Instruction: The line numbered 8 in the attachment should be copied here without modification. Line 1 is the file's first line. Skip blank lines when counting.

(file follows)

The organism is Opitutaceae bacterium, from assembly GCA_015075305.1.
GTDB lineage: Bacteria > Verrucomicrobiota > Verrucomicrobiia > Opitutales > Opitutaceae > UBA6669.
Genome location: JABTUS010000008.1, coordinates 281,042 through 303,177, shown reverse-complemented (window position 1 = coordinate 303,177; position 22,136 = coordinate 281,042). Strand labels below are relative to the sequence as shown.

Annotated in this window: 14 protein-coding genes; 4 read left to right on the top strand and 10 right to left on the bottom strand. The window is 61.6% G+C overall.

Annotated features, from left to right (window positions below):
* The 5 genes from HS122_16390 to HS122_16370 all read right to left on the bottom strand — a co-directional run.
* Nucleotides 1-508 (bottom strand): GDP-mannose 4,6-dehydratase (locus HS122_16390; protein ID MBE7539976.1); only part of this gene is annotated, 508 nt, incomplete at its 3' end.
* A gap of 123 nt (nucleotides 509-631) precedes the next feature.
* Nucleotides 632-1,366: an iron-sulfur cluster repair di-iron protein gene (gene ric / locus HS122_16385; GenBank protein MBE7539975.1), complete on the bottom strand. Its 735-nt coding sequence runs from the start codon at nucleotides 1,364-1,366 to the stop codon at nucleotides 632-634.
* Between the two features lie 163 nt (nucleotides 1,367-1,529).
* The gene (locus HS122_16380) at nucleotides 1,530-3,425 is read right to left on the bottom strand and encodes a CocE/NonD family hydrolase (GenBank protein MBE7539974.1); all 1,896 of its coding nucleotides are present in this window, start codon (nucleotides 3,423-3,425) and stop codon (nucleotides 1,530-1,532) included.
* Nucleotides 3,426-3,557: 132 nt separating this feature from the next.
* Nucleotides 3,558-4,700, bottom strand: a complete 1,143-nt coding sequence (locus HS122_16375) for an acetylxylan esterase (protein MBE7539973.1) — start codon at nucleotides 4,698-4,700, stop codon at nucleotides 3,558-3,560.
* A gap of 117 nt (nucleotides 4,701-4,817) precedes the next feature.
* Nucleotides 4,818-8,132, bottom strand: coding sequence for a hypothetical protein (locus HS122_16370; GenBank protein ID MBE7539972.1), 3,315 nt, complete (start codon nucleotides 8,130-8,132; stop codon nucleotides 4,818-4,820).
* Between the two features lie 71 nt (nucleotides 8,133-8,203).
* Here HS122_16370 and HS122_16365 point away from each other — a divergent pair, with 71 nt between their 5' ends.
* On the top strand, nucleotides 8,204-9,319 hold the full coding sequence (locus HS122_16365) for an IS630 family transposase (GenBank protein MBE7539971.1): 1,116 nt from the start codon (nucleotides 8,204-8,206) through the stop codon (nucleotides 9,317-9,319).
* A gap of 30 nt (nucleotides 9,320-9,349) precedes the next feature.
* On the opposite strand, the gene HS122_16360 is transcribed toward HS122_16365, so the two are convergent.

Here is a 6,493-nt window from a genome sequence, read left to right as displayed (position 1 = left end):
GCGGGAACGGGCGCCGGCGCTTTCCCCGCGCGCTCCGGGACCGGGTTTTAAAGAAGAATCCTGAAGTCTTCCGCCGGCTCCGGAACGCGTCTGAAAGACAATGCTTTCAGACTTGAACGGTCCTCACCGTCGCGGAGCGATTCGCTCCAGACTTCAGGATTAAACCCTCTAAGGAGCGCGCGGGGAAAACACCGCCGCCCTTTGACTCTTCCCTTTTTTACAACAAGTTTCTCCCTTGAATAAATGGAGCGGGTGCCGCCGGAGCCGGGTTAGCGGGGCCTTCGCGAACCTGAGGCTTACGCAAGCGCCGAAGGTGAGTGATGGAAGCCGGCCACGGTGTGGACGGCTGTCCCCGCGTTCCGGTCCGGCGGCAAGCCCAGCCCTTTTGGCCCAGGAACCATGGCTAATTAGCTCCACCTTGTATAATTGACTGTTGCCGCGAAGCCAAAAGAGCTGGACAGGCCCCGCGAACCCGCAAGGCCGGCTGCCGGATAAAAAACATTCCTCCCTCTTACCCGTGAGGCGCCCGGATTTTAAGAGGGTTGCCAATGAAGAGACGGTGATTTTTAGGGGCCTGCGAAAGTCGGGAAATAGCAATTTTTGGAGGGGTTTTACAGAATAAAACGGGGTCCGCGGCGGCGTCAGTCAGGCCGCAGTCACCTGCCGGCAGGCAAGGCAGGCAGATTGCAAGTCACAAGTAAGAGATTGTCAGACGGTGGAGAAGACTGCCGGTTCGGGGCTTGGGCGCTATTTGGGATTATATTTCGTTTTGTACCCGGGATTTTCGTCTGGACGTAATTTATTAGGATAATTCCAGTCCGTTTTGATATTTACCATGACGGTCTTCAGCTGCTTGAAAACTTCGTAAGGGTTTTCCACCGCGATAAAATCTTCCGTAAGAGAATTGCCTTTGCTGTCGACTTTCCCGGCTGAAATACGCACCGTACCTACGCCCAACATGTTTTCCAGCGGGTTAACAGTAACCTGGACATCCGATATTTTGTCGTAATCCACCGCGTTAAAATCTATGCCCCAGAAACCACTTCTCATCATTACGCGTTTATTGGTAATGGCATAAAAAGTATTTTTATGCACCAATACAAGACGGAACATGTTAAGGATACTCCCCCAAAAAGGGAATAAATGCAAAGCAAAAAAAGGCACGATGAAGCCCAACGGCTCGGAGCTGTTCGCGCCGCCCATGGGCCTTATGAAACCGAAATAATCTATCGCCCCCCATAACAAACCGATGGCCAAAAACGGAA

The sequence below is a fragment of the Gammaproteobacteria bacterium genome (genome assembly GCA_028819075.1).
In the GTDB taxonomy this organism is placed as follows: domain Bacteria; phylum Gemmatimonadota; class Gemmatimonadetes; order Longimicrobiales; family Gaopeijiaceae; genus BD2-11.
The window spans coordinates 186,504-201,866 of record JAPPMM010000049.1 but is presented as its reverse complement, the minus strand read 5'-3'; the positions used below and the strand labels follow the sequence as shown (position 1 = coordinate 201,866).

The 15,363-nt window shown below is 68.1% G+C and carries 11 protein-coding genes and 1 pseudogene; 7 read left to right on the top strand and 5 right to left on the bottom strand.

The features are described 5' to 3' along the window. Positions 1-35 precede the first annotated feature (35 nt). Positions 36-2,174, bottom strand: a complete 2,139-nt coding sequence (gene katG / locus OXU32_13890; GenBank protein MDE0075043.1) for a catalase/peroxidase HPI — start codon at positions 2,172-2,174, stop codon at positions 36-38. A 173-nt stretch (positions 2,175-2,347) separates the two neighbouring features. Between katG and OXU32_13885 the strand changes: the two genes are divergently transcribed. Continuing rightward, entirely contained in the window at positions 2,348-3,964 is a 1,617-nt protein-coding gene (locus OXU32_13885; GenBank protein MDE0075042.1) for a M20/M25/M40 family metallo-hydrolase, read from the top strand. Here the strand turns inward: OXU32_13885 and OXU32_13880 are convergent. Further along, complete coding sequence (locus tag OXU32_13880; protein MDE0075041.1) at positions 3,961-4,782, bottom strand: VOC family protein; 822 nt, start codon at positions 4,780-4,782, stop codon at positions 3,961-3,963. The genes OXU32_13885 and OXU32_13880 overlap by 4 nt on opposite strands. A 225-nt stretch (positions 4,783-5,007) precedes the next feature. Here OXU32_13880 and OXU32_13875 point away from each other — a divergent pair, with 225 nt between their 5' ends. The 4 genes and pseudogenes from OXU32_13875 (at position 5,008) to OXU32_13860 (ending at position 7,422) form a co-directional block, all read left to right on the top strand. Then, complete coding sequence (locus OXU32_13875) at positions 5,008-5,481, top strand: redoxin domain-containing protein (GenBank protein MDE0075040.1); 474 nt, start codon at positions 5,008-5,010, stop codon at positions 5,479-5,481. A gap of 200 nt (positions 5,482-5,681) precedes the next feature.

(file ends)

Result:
* A gap of 123 nt (nucleotides 509-631) precedes the next feature.